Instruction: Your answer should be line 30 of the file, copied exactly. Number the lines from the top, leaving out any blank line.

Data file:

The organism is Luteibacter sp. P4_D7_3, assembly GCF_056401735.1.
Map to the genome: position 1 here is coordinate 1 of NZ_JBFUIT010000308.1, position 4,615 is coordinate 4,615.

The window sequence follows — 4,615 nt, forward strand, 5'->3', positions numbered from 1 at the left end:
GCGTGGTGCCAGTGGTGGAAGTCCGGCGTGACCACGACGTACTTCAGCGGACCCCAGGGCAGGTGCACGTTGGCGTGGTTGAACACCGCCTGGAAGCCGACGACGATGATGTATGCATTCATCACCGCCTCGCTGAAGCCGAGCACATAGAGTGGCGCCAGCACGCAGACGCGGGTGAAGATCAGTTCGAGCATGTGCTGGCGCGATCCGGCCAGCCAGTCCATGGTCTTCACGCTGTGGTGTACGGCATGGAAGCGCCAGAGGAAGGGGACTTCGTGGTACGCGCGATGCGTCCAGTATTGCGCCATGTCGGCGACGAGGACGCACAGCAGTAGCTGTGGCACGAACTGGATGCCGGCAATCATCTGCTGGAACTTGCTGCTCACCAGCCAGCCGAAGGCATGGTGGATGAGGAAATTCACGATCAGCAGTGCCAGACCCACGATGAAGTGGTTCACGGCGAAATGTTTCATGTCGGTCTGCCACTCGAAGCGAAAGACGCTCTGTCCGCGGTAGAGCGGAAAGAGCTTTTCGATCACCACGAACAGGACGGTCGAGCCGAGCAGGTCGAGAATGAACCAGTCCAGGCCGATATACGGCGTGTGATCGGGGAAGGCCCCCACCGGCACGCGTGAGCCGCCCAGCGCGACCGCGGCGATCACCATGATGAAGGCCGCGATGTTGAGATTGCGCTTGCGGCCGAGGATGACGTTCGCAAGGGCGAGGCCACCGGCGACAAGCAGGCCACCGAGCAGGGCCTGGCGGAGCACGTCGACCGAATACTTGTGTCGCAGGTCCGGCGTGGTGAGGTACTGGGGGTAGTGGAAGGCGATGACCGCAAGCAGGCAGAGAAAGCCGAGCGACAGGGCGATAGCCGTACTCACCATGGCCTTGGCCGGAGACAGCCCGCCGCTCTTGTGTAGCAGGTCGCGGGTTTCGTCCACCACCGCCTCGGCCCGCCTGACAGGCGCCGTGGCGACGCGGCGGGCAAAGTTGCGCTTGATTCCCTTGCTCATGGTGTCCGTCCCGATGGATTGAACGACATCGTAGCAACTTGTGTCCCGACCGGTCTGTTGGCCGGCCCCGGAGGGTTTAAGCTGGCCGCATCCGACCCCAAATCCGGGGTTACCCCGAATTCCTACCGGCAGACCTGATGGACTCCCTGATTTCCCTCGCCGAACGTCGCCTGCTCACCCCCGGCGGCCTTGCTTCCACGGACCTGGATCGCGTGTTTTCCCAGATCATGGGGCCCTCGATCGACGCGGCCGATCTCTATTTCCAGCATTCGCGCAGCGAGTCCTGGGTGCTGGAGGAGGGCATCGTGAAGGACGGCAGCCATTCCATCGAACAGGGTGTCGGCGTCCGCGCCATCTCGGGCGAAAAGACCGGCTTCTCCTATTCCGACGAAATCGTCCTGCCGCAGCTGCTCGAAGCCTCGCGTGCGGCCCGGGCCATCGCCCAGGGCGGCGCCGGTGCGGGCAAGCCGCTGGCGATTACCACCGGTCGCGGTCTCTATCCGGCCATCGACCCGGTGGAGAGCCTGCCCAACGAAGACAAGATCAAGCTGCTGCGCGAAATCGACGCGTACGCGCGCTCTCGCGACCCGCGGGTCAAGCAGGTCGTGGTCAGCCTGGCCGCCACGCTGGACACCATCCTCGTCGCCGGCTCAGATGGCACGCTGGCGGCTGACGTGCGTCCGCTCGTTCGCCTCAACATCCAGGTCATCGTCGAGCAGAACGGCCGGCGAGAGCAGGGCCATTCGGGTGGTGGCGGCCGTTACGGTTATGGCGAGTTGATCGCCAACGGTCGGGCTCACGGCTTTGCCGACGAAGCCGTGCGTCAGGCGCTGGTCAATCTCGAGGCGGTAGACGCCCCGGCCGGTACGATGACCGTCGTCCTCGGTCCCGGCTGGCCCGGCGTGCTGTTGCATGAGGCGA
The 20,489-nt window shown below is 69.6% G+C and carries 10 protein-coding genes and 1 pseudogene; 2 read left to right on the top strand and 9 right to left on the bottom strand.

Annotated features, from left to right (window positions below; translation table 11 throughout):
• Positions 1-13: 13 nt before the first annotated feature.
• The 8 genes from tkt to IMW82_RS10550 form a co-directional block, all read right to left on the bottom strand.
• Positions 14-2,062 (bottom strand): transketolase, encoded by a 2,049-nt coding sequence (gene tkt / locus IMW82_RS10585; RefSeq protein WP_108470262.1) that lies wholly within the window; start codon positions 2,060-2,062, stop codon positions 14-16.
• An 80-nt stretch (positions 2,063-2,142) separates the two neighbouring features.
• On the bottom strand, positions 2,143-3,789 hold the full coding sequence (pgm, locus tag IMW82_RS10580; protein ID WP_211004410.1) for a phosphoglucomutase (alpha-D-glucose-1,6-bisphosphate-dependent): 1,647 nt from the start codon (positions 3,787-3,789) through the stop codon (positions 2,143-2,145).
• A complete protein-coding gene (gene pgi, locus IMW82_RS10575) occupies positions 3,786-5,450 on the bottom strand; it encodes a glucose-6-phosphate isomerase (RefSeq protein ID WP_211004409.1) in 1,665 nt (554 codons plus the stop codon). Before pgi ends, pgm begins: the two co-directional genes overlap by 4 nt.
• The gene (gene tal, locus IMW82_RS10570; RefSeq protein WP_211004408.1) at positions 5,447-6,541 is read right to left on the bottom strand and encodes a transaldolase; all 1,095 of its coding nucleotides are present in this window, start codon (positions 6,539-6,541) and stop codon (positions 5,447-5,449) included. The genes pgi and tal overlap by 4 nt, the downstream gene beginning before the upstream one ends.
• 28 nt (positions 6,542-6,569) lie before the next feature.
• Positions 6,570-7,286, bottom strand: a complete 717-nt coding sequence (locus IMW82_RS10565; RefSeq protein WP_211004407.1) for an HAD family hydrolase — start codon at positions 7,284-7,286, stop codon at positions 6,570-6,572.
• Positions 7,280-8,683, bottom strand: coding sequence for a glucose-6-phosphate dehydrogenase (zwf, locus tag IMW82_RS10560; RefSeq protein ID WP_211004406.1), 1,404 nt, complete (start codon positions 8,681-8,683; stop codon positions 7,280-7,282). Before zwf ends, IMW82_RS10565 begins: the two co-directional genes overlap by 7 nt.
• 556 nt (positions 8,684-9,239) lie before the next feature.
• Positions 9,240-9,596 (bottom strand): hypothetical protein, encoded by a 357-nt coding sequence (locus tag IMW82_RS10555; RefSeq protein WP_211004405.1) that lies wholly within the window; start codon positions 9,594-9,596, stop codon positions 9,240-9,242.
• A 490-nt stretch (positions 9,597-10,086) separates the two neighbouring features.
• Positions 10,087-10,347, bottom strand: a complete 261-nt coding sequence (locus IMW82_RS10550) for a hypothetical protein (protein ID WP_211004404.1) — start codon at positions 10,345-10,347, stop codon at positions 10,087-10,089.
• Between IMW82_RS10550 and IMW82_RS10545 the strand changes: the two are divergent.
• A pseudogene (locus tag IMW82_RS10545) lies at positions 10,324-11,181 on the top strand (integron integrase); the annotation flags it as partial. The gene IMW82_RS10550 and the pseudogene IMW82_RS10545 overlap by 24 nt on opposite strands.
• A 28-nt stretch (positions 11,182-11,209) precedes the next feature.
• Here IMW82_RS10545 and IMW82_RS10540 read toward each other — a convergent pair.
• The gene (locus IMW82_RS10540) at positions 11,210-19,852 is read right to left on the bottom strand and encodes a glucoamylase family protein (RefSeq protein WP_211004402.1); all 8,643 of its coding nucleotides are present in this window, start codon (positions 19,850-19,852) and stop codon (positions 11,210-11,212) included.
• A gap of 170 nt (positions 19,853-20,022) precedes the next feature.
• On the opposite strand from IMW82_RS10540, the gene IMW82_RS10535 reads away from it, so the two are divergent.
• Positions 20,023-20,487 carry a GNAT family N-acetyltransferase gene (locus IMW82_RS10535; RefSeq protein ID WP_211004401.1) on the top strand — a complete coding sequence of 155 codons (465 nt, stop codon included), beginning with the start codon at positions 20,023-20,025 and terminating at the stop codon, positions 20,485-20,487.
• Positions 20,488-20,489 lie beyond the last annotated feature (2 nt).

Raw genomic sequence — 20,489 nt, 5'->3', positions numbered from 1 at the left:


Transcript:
Raw genomic sequence — 20,489 nt, 5'->3', positions numbered from 1 at the left: